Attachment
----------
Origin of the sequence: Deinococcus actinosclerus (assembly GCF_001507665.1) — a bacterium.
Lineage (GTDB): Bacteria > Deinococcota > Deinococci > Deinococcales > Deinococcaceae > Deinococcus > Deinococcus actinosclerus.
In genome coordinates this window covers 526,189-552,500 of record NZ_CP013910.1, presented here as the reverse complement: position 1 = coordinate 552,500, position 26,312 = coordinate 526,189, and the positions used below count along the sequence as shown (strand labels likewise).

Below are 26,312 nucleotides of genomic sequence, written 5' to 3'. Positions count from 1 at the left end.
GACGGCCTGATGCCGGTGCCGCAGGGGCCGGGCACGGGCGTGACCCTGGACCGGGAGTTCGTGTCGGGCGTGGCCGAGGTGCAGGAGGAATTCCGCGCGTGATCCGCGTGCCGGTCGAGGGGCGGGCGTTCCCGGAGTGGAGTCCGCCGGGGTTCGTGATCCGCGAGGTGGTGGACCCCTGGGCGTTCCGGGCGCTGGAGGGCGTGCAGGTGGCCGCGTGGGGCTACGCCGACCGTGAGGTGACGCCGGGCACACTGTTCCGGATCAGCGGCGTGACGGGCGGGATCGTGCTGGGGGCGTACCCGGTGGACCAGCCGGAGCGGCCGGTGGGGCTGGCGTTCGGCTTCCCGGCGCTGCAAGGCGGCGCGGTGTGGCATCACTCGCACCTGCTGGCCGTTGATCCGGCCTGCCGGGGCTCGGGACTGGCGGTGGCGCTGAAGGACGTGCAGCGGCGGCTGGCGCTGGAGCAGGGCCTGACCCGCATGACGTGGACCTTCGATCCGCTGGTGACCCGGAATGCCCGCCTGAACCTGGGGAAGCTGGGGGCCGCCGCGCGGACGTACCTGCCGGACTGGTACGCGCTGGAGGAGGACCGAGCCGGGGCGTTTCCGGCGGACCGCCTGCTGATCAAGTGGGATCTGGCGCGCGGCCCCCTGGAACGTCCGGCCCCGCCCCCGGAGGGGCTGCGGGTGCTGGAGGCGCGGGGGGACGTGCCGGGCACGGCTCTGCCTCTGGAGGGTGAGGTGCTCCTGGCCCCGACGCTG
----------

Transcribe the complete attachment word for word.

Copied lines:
Origin of the sequence: Deinococcus actinosclerus (assembly GCF_001507665.1) — a bacterium.
Lineage (GTDB): Bacteria > Deinococcota > Deinococci > Deinococcales > Deinococcaceae > Deinococcus > Deinococcus actinosclerus.
In genome coordinates this window covers 526,189-552,500 of record NZ_CP013910.1, presented here as the reverse complement: position 1 = coordinate 552,500, position 26,312 = coordinate 526,189, and the positions used below count along the sequence as shown (strand labels likewise).

Below are 26,312 nucleotides of genomic sequence, written 5' to 3'. Positions count from 1 at the left end.
GACGGCCTGATGCCGGTGCCGCAGGGGCCGGGCACGGGCGTGACCCTGGACCGGGAGTTCGTGTCGGGCGTGGCCGAGGTGCAGGAGGAATTCCGCGCGTGATCCGCGTGCCGGTCGAGGGGCGGGCGTTCCCGGAGTGGAGTCCGCCGGGGTTCGTGATCCGCGAGGTGGTGGACCCCTGGGCGTTCCGGGCGCTGGAGGGCGTGCAGGTGGCCGCGTGGGGCTACGCCGACCGTGAGGTGACGCCGGGCACACTGTTCCGGATCAGCGGCGTGACGGGCGGGATCGTGCTGGGGGCGTACCCGGTGGACCAGCCGGAGCGGCCGGTGGGGCTGGCGTTCGGCTTCCCGGCGCTGCAAGGCGGCGCGGTGTGGCATCACTCGCACCTGCTGGCCGTTGATCCGGCCTGCCGGGGCTCGGGACTGGCGGTGGCGCTGAAGGACGTGCAGCGGCGGCTGGCGCTGGAGCAGGGCCTGACCCGCATGACGTGGACCTTCGATCCGCTGGTGACCCGGAATGCCCGCCTGAACCTGGGGAAGCTGGGGGCCGCCGCGCGGACGTACCTGCCGGACTGGTACGCGCTGGAGGAGGACCGAGCCGGGGCGTTTCCGGCGGACCGCCTGCTGATCAAGTGGGATCTGGCGCGCGGCCCCCTGGAACGTCCGGCCCCGCCCCCGGAGGGGCTGCGGGTGCTGGAGGCGCGGGGGGACGTGCCGGGCACGGCTCTGCCTCTGGAGGGTGAGGTGCTCCTGGCCCCGACGCTG